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Mount Airy resident retiring as executive director of Maryland chapter of National Alzheimer’s Association

Mount Airy resident Cass Naugle, who has been involved in Alzheimer’s disease advocacy for more than 40 years, is retiring after a long run as executive director of the Greater Maryland Chapter of the Alzheimer’s Association.

Under Naugle’s leadership, the association grew from a one-person agency to a chapter of the national organization with three locations in Maryland.


“I was the first staff person of this tiny organization that was completely run by volunteers back in 1986,” Naugle said in a Wednesday interview.

According to Naugle, what is today known as the Greater Maryland Chapter of the National Alzheimer’s Association, was actually just a group of community members volunteering more than four decades ago.

Mount Airy resident Cass Naugle, who served as executive director of the Greater Maryland Chapter of the Alzheimer’s Association since 1986, is retiring from her position Aug. 31.

“We actually started in 1979 as just a group of local people and then in 1980 the national association was formed by several groups across the country and so then we became a part of the national association in 1986,” Naugle said.

The National Alzheimer’s Association was founded in 1980 by a group of caregivers and individuals across the country to provide support and advance research into the disease.

Today, more than 5 million Americans are living with Alzheimer’s disease, which is the sixth-leading cause of death in the United States. In Maryland alone, there are more than 110,000 people living with the disease and 294,000 caregivers according to data released by the National Alzheimer’s Association.

The Greater Maryland Chapter wasn’t formed until 2002 when Naugle saw the merging of chapters in Western Maryland, Central Maryland, and the Eastern Shore to form what is the Greater Maryland chapter today, according to a news release.

Before becoming involved with the Alzheimer’s Association, Naugle’s interest in working with seniors began early in her life when she was working as a therapeutic recreation therapist in long-term care. She enjoyed getting to know people who had dementia and was curious about different ways she could communicate with them. Little was then known about the disease, including how to care for those who were living with it.

“I felt that at the time that people with dementia were rather overlooked. There was not a lot of information about it and there was not any specialized training or programs,” said Naugle. “I felt really strong about it. I was fascinated with how their brains worked and I always tried to bring out the best that I could in them.”

According to Naugle, federal funding for research toward Alzheimer’s was around $4 million in the 1980s, which translated to just $1 for every person living with the disease.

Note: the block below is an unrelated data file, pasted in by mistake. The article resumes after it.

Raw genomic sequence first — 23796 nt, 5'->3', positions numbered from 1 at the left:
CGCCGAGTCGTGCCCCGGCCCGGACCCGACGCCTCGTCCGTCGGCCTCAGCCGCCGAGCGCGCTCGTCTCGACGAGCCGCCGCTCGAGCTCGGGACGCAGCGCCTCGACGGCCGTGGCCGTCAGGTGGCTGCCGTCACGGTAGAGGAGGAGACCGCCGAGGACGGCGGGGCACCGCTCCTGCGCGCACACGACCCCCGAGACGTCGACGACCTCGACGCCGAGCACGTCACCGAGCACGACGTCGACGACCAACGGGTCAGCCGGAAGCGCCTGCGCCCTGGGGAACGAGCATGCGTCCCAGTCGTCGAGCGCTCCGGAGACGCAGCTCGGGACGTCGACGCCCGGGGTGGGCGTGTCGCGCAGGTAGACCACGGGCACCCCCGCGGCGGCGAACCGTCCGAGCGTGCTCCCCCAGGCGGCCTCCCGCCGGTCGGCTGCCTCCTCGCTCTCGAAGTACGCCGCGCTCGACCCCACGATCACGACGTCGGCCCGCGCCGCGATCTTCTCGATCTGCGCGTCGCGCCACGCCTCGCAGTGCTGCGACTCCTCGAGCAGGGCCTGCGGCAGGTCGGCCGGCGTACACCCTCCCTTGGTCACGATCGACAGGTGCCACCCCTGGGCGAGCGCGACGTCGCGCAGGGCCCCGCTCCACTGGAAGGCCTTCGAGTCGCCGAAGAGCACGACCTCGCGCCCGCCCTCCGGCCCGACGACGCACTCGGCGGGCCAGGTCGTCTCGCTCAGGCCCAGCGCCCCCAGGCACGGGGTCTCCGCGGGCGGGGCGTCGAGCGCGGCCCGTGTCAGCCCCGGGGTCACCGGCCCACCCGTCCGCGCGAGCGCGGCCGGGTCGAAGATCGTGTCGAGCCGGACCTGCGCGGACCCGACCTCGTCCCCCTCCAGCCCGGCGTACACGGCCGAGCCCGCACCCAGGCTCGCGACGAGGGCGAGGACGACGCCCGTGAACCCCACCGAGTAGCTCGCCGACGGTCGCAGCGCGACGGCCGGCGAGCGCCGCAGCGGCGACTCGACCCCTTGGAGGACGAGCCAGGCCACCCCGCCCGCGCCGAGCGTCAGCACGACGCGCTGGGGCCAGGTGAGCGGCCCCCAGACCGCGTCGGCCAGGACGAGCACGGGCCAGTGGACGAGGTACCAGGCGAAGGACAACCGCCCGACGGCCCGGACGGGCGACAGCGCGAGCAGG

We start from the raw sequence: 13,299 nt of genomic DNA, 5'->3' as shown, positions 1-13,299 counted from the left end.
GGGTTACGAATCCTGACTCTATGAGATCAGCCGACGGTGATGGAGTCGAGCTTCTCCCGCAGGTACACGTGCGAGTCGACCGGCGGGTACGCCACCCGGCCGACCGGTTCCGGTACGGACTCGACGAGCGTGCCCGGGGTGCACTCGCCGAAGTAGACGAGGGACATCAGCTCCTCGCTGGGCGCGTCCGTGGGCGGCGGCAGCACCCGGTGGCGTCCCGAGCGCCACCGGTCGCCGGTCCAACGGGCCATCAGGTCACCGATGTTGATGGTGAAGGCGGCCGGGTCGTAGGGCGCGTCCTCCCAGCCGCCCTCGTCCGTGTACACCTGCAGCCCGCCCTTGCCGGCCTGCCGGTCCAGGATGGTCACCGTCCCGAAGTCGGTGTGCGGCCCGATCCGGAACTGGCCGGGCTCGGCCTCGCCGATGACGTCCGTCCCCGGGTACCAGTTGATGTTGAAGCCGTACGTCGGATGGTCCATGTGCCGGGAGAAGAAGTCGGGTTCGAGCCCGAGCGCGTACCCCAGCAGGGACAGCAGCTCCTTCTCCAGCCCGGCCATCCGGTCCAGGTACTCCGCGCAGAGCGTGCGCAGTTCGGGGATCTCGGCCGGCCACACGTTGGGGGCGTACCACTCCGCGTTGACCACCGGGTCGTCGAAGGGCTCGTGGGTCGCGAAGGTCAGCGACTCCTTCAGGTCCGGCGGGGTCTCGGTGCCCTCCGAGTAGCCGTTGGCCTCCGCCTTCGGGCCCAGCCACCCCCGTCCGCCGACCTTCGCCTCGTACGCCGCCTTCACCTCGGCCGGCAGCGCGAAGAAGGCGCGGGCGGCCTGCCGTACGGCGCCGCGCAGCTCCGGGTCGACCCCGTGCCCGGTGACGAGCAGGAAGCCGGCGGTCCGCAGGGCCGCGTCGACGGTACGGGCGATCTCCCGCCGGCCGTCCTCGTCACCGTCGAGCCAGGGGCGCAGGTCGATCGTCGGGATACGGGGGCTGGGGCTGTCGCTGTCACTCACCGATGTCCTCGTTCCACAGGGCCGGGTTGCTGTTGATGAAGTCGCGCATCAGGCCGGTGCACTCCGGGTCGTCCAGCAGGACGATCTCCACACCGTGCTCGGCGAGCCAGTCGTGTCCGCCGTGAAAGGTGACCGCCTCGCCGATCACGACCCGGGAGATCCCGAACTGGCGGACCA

Today, there are a full range of medical services and resources as well as educational support services for every stage of the disease and advocates led by the National Alzheimer’s Association have contributed to increasing federal funding for research to $2.8 billion for the entire country, according to Naugle and the release.


Naugle said she is proud of all the work that has been done so far for those living with the disease and has been inspired by those who continue to care for their loved ones who are struggling.

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“Getting to know people who are challenged by this disease and developing the kinds of services that they need with a disease that currently has no cure, it’s really about providing support and providing education, and it makes all the difference for people to know that they’re not alone,” said Naugle.

One accomplishment Naugle said she’s particularly proud of is being able to provide resources and services to communities of color who are struggling with Alzheimer’s.

“We found that in the African American community, they are two-and-a-half times more likely to develop the disease than whites because of other health disparities,” she said. “We found that families were coming to us very late in the course of the disease usually in a crisis situation.”

With some committed volunteers, Naugle helped organize the African American Community Forum on Memory Loss, an annual event in Baltimore that brings about 400 participants each year in order to help get resources and support to the African American community.

Naugle said the chapter is looking into conducting outreach to the Latino community as well. David McShea, former director of the Maryland area office of the American Diabetes Association, will be taking Naugle’s position.


Although Naugle is retiring Monday, she said she will always stay involved in the fight against Alzheimer’s.

“I certainly will keep my relationships and stay involved with the cause,” said Naugle. “I’m passionate about research and want to keep up to date on that.”